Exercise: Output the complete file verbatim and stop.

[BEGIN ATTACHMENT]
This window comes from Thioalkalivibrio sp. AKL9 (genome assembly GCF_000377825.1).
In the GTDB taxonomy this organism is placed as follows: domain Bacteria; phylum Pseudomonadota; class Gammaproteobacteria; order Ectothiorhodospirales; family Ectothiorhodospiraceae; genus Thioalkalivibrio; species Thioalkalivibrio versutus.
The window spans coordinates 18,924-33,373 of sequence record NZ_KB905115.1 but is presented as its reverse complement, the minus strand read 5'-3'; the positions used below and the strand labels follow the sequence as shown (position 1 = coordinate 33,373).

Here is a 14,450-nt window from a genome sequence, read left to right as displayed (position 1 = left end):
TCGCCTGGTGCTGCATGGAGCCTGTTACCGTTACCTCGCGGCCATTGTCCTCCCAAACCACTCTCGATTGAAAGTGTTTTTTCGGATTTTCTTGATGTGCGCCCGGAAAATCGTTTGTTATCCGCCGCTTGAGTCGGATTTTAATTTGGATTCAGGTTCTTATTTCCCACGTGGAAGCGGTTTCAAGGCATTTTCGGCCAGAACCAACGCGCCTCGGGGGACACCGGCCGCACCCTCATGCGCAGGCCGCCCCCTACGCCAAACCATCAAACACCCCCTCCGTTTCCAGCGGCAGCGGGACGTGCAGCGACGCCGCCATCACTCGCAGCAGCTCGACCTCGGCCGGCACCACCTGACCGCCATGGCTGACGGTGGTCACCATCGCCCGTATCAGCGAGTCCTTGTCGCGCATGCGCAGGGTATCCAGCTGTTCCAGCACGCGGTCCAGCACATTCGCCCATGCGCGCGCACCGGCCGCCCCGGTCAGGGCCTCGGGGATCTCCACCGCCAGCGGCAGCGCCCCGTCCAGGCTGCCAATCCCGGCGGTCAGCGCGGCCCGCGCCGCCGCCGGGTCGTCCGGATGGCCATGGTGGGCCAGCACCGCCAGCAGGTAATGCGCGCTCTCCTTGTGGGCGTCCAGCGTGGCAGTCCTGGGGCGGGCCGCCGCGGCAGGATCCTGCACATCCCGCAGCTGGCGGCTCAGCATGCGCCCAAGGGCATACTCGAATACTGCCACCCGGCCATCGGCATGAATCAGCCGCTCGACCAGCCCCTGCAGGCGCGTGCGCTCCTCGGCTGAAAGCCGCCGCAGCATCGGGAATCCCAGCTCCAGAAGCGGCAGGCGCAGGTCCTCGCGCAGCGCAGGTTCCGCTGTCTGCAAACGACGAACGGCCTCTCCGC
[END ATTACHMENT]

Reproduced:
This window comes from Thioalkalivibrio sp. AKL9 (genome assembly GCF_000377825.1).
In the GTDB taxonomy this organism is placed as follows: domain Bacteria; phylum Pseudomonadota; class Gammaproteobacteria; order Ectothiorhodospirales; family Ectothiorhodospiraceae; genus Thioalkalivibrio; species Thioalkalivibrio versutus.
The window spans coordinates 18,924-33,373 of sequence record NZ_KB905115.1 but is presented as its reverse complement, the minus strand read 5'-3'; the positions used below and the strand labels follow the sequence as shown (position 1 = coordinate 33,373).

Here is a 14,450-nt window from a genome sequence, read left to right as displayed (position 1 = left end):
TCGCCTGGTGCTGCATGGAGCCTGTTACCGTTACCTCGCGGCCATTGTCCTCCCAAACCACTCTCGATTGAAAGTGTTTTTTCGGATTTTCTTGATGTGCGCCCGGAAAATCGTTTGTTATCCGCCGCTTGAGTCGGATTTTAATTTGGATTCAGGTTCTTATTTCCCACGTGGAAGCGGTTTCAAGGCATTTTCGGCCAGAACCAACGCGCCTCGGGGGACACCGGCCGCACCCTCATGCGCAGGCCGCCCCCTACGCCAAACCATCAAACACCCCCTCCGTTTCCAGCGGCAGCGGGACGTGCAGCGACGCCGCCATCACTCGCAGCAGCTCGACCTCGGCCGGCACCACCTGACCGCCATGGCTGACGGTGGTCACCATCGCCCGTATCAGCGAGTCCTTGTCGCGCATGCGCAGGGTATCCAGCTGTTCCAGCACGCGGTCCAGCACATTCGCCCATGCGCGCGCACCGGCCGCCCCGGTCAGGGCCTCGGGGATCTCCACCGCCAGCGGCAGCGCCCCGTCCAGGCTGCCAATCCCGGCGGTCAGCGCGGCCCGCGCCGCCGCCGGGTCGTCCGGATGGCCATGGTGGGCCAGCACCGCCAGCAGGTAATGCGCGCTCTCCTTGTGGGCGTCCAGCGTGGCAGTCCTGGGGCGGGCCGCCGCGGCAGGATCCTGCACATCCCGCAGCTGGCGGCTCAGCATGCGCCCAAGGGCATACTCGAATACTGCCACCCGGCCATCGGCATGAATCAGCCGCTCGACCAGCCCCTGCAGGCGCGTGCGCTCCTCGGCTGAAAGCCGCCGCAGCATCGGGAATCCCAGCTCCAGAAGCGGCAGGCGCAGGTCCTCGCGCAGCGCAGGTTCCGCTGTCTGCAAACGACGAACGGCCTCTCCGC